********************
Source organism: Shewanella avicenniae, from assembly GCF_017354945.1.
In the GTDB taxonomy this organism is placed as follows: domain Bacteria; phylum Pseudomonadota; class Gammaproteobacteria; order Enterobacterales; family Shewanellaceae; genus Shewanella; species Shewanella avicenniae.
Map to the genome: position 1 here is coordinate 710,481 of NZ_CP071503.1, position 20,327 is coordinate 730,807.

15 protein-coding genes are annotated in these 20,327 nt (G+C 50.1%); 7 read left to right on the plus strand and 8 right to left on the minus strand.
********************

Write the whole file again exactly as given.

Source organism: Shewanella avicenniae, from assembly GCF_017354945.1.
In the GTDB taxonomy this organism is placed as follows: domain Bacteria; phylum Pseudomonadota; class Gammaproteobacteria; order Enterobacterales; family Shewanellaceae; genus Shewanella; species Shewanella avicenniae.
Map to the genome: position 1 here is coordinate 710,481 of NZ_CP071503.1, position 20,327 is coordinate 730,807.

15 protein-coding genes are annotated in these 20,327 nt (G+C 50.1%); 7 read left to right on the plus strand and 8 right to left on the minus strand.